The mortgage industry nationally has been roiled by claims of improper foreclosure processes. The extent of the problem in Georgia is unclear, but consumer advocates say the cases they've seen suggest broader problems.
A spokeswoman for U.S. Sen. Saxby Chambliss said his office has dealt with hundreds of constituents alleging problems with their lenders, the modification process and foreclosures.
Bronwyn Lance Chester, a Chambliss spokeswoman, called such complaints “our most active and numerous caseload.”
Lenders say even if some paperwork was flawed, the overwhelming majority of borrowers wind up in foreclosure for failure to pay their bills, and most foreclosures will stand.
Whether outliers or emblems of a failed system, the Reyes and Salmon cases show how circumstances can quickly send financially distressed homeowners into a spiral.
In early 2009, Reyes fell behind on her mortgage after a series of setbacks including losing her job. Damage to her four-bedroom Spalding Drive home from a 2007 storm also took a toll on her savings, Reyes said, as did an illness to her mother and the death last year of her father.
Reyes, who cares for her mother with some financial help from a brother, sought a mortgage modification to reduce her interest rate.
“I haven’t mooched, I haven’t asked for anything for free,” Reyes said. “All I was trying to do was to lower the payment a little until I got back on my feet.”
Reyes had built the four-bedroom home in 1998 and didn't want to lose what she called her dream home.
After months of phone calls and providing Litton her financial data, Reyes said she was told approval of a loan modification was assured and the foreclosure had been halted. A lawyer processing the foreclosure confirmed it, she said.
But two men came to Reyes’ door on a Saturday afternoon in October 2009, telling her their company had bought the house at a foreclosure auction days earlier.
“I was dumbfounded. I thought it was some kind of joke,” Reyes said.
It turned out that two law firms hired by Litton started separate foreclosure proceedings simultaneously on Reyes’ home, according to Reyes' attorney, Tom Stubbs. One was canceled when Reyes was assured of a modification; the other inexplicably wasn’t, Stubbs said.
Litton declined to comment for this story.
Stubbs said if Georgia had a system requiring foreclosures be heard in court, “this never would have happened.” A court likely would have found two foreclosure proceedings were processed, Stubbs said.
Stubbs also said foreclosure documents in the case have documentation errors, including agents working for Litton misrepresenting themselves.
In documents, known as assignments, filed in both foreclosure cases, a lawyer processing one of the foreclosure proceedings and an employee for Litton in the other assignment misrepresent themselves as officers of the Mortgage Electronic Registration Systems, or MERS, Stubbs said.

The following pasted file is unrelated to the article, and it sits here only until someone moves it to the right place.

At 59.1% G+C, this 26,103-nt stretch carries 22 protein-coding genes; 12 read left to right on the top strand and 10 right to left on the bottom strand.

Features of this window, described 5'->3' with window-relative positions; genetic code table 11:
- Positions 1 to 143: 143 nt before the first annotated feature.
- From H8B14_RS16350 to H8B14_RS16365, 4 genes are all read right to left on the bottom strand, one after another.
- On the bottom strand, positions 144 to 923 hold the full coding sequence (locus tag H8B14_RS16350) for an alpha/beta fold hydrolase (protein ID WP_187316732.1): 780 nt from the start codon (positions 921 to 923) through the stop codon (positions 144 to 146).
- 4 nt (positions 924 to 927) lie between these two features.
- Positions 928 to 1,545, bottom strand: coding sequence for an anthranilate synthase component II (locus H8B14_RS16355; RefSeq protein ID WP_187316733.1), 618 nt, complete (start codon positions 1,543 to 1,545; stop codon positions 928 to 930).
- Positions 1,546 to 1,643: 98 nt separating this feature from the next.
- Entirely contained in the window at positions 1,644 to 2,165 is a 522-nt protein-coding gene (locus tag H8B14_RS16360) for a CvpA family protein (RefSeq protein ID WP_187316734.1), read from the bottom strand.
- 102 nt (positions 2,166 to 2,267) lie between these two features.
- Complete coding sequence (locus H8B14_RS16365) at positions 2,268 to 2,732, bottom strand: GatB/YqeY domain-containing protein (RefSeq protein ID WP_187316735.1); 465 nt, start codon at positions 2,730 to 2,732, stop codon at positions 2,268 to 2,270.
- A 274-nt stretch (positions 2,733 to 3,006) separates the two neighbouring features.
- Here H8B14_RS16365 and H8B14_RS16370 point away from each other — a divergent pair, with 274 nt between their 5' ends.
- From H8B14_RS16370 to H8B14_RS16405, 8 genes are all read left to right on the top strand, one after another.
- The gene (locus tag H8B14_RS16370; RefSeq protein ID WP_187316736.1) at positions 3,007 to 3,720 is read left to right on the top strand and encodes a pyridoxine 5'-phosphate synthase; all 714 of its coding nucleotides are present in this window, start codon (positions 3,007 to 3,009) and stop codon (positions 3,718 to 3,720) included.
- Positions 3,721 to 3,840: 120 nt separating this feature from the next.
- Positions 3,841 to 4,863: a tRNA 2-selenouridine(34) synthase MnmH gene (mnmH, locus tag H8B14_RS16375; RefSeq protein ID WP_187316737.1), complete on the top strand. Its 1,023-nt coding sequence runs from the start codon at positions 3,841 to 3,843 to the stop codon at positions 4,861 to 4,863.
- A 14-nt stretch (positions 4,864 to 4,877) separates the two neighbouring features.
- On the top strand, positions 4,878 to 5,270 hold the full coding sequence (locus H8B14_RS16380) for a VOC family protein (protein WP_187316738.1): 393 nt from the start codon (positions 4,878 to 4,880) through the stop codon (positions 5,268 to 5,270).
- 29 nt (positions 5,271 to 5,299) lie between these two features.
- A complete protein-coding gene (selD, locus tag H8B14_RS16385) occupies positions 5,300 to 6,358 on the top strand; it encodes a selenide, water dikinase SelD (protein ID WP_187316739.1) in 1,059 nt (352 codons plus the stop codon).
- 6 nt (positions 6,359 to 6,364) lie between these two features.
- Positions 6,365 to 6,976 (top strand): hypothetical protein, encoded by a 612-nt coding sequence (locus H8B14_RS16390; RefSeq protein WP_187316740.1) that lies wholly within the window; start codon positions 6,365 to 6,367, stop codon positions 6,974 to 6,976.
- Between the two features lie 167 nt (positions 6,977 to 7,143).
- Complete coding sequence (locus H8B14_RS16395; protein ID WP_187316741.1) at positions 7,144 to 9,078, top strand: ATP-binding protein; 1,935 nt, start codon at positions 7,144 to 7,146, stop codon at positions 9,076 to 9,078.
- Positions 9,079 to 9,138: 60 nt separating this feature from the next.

MERS, a bank-owned database that allows lenders to buy and sell mortgages electronically, is being used in foreclosure cases to assign ownership of loans. MERS, which has few employees, allows agents of mortgage companies to act as agents on its behalf. The practice, which is key to completing a foreclosure, has been questioned by consumer attorneys.
Reyes remains in her home while facing a lawsuit from the investor who bought it on the courthouse steps. The investor wants title to the home and Reyes and her mother evicted.
Patrick and Dawn Salmon, the Snellville couple, also suffered setbacks that caused them to be delinquent on home they bought in 2006 for about $280,000.
They were able to catch up earlier this year, draining their savings and retirement accounts. The couple could have sold their rental home, but instead approached Litton about a loan modification under the federal government’s Home Affordable Mortgage Program (HAMP).
Patrick said a Litton representative told him the company wouldn’t consider a modification unless they were behind on their mortgage. The Salmons skipped a payment.
Later, during the modification process, Litton returned two monthly payments, according to documents provided by the couple.
Their home was listed for foreclosure, but Litton promised in its letters to the Salmons “no foreclosure sale will be conducted, and you will not lose your home during the HAMP evaluation period.”
John Bartholomew, a lawyer at Atlanta Legal Aid Society, said debtors trying for HAMP modification cannot be foreclosed once they’d entered the evaluation period, or within 30 days after being denied for federal relief.
Yet the home was foreclosed Aug. 3, one day after Litton denied the Salmons' HAMP application. A few days later the family returned home from a funeral for Dawn’s father in New York, unaware their modification had been denied or their home foreclosed.
The Salmons said they had provided Little numerous financial documents and were still answering the company's questions when their home was foreclosed.
“We thought everything was fine,” Dawn said.
After finding a foreclosure notice on the door, Patrick Salmon said he and his wife called and wrote the foreclosure attorney, Litton, members of Congress and the White House. Dawn said the mortgage company wouldn’t return calls or speak to her.
A real estate agent working for Litton offered them $500 to leave the keys and walk away by the end of August, Dawn said.
“It was a slap in the face,” she said. They started packing but kept calling Litton.
In late August, Dawn got through to a Litton agent who said the foreclosure would be rescinded.
But Dawn said they still haven’t gotten a bill, nor do they know how much they are in arrears.
“We want closure to this,” Patrick Salmon said. “We want our home; we want to pay our bills. We want to do the right thing.”